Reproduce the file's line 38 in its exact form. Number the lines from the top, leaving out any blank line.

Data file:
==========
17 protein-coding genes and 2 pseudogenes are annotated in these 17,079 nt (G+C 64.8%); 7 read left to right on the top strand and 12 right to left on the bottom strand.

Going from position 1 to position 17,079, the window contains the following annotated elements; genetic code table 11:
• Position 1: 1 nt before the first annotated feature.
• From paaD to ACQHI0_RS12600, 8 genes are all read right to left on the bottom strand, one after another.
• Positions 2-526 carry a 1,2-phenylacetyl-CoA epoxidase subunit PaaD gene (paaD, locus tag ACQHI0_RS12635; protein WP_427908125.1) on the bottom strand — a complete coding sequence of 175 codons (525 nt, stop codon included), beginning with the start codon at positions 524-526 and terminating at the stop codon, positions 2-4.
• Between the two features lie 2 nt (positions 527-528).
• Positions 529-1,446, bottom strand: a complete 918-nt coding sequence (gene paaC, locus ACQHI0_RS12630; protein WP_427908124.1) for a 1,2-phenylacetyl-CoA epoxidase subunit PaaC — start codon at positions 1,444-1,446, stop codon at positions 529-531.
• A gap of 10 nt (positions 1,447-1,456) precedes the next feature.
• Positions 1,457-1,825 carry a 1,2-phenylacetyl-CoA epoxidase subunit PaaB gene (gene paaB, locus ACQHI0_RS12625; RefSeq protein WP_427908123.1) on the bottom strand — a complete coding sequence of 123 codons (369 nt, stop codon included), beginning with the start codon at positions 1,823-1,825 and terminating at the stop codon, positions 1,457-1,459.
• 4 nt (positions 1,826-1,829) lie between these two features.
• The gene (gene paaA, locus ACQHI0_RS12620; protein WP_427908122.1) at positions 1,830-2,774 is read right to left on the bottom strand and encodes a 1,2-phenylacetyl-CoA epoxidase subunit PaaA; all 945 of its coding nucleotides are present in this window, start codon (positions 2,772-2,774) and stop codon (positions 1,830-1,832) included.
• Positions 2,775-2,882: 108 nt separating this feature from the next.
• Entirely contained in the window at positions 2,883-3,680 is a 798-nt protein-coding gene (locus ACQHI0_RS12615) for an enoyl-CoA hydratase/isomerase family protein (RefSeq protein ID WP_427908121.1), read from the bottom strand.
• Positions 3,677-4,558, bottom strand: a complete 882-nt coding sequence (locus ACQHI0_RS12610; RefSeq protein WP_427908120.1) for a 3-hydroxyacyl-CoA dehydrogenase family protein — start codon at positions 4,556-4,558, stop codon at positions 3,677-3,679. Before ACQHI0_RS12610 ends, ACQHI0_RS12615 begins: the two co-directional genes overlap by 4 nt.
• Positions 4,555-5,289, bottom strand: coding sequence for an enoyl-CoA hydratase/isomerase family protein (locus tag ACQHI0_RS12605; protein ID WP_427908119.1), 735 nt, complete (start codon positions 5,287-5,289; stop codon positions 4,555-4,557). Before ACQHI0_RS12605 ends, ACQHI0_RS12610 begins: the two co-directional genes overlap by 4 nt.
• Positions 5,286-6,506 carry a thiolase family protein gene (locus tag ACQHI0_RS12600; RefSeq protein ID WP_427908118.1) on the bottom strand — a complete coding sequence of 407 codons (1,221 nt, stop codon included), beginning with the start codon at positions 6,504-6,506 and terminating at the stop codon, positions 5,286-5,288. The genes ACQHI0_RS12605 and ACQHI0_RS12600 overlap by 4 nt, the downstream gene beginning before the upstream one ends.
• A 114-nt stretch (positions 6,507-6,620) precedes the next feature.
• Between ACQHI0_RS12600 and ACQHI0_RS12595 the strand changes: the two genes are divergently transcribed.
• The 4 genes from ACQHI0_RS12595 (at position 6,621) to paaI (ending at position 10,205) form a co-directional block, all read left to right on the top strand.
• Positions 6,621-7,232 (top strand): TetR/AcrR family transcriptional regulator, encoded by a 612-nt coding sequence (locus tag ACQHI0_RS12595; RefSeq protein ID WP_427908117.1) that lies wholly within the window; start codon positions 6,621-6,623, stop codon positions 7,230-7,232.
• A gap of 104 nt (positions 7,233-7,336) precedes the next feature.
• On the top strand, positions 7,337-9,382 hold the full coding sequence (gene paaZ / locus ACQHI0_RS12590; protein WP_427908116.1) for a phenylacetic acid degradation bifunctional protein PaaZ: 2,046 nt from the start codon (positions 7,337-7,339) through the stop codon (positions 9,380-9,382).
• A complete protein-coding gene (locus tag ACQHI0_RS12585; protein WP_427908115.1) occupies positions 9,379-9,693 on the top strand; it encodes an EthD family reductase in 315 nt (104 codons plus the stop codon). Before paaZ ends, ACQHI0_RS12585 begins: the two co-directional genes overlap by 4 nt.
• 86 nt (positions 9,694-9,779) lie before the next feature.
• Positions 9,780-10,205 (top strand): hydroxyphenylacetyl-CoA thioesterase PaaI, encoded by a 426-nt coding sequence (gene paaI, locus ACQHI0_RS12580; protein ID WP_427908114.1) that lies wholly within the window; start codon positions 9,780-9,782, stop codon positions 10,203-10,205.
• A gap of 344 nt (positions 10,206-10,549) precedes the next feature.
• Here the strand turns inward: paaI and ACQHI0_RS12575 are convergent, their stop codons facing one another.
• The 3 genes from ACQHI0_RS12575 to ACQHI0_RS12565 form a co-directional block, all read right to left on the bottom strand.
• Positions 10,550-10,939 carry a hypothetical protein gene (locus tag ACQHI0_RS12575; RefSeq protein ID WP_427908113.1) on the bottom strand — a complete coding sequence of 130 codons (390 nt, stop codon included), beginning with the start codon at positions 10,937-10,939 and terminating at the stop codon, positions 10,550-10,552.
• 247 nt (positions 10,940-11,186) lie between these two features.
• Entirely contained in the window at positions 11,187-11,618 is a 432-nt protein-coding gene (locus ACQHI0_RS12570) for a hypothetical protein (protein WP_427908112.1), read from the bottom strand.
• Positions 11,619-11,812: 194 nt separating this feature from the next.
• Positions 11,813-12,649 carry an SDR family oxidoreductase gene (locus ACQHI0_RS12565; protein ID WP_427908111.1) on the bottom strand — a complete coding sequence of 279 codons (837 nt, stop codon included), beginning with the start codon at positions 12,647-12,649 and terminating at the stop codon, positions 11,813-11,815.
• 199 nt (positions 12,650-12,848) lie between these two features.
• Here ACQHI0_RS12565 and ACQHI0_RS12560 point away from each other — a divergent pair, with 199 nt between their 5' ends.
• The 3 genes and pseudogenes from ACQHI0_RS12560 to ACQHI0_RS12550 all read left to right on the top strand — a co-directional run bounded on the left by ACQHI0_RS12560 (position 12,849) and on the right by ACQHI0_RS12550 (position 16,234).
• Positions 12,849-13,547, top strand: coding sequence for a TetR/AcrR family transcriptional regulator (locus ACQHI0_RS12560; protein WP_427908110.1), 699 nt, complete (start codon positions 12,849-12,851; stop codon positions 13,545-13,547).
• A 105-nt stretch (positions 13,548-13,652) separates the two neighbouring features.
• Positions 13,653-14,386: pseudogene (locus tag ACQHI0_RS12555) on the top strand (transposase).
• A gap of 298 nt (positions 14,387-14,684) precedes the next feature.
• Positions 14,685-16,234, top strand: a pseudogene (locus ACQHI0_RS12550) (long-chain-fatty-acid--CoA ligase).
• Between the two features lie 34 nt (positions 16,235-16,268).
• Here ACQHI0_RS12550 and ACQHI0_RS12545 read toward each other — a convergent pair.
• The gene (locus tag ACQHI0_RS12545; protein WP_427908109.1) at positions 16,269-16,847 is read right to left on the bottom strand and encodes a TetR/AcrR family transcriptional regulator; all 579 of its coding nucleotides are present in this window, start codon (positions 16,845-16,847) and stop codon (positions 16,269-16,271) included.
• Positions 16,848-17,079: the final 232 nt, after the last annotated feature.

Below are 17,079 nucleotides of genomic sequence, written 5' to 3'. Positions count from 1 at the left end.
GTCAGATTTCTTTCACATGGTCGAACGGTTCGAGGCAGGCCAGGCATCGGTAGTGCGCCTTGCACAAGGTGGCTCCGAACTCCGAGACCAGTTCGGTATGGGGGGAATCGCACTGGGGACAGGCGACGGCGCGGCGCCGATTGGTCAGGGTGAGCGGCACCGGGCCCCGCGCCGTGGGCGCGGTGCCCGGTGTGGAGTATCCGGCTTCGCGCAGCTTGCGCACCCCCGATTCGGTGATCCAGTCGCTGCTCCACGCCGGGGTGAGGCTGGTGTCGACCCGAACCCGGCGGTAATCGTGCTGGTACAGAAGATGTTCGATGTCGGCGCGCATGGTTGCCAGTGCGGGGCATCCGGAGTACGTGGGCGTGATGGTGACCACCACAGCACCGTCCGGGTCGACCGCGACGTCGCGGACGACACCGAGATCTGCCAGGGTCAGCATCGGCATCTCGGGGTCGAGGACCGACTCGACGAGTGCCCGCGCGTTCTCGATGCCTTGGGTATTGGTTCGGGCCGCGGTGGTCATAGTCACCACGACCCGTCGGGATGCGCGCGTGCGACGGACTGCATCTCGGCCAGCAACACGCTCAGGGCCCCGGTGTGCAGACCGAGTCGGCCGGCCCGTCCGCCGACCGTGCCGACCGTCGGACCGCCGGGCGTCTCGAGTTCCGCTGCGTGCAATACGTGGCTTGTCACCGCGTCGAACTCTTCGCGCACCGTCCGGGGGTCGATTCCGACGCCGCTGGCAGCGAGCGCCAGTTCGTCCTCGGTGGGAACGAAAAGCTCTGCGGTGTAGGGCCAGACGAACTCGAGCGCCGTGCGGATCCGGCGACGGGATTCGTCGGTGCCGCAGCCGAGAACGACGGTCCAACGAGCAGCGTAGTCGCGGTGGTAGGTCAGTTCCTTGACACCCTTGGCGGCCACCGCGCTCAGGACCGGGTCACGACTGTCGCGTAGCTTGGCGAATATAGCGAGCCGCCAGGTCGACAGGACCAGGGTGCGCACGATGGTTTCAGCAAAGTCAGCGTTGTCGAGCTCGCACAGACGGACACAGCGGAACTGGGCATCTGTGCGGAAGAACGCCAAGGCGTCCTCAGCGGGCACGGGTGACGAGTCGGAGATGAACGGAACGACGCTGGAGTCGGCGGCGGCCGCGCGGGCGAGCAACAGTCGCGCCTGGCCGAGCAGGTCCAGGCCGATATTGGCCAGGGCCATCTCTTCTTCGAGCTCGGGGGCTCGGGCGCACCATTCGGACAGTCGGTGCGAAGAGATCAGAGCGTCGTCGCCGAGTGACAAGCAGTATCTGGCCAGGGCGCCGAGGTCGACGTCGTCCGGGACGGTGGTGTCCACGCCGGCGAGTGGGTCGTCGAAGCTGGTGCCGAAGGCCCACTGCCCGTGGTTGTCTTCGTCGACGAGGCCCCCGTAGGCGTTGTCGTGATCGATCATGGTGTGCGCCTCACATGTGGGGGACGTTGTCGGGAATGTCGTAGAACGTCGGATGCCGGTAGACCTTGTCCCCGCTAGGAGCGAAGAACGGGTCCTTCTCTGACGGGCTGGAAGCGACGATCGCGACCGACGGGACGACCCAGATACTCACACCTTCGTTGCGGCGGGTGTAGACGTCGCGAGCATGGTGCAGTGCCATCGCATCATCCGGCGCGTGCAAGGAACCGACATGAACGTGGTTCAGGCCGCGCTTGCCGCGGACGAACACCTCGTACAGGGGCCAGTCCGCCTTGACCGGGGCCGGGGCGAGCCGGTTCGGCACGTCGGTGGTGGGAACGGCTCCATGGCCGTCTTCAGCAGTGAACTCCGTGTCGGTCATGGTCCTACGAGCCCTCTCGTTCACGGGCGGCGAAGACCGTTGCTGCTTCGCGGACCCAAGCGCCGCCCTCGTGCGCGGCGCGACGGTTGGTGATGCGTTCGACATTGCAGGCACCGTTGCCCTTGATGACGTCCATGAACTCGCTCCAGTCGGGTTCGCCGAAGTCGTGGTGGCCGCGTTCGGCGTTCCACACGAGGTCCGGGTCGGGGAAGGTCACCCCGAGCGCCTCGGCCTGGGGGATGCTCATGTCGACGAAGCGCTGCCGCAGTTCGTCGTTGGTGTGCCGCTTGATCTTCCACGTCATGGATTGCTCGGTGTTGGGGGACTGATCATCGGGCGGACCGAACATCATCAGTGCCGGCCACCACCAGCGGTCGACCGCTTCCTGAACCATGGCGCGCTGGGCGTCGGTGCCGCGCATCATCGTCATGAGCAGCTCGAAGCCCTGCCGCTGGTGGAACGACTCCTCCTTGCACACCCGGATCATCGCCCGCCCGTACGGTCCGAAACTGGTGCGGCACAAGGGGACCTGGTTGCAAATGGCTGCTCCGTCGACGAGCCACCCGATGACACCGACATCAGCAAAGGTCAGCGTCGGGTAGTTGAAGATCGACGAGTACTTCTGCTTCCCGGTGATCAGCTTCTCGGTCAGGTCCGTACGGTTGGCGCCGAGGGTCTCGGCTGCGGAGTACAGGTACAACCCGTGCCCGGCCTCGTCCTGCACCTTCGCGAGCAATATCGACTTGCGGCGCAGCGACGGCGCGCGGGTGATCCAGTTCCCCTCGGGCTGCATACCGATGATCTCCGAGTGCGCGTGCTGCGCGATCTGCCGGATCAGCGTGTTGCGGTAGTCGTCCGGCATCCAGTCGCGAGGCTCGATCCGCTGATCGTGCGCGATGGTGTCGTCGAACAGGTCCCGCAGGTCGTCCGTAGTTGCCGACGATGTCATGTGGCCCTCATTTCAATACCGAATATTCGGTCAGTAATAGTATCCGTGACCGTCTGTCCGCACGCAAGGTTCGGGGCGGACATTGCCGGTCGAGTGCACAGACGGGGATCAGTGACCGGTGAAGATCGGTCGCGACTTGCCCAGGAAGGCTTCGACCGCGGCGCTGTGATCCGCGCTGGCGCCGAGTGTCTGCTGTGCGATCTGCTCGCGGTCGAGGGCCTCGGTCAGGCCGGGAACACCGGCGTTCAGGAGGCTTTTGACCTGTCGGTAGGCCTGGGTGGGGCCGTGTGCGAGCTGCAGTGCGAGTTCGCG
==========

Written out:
• A 105-nt stretch (positions 13,548-13,652) separates the two neighbouring features.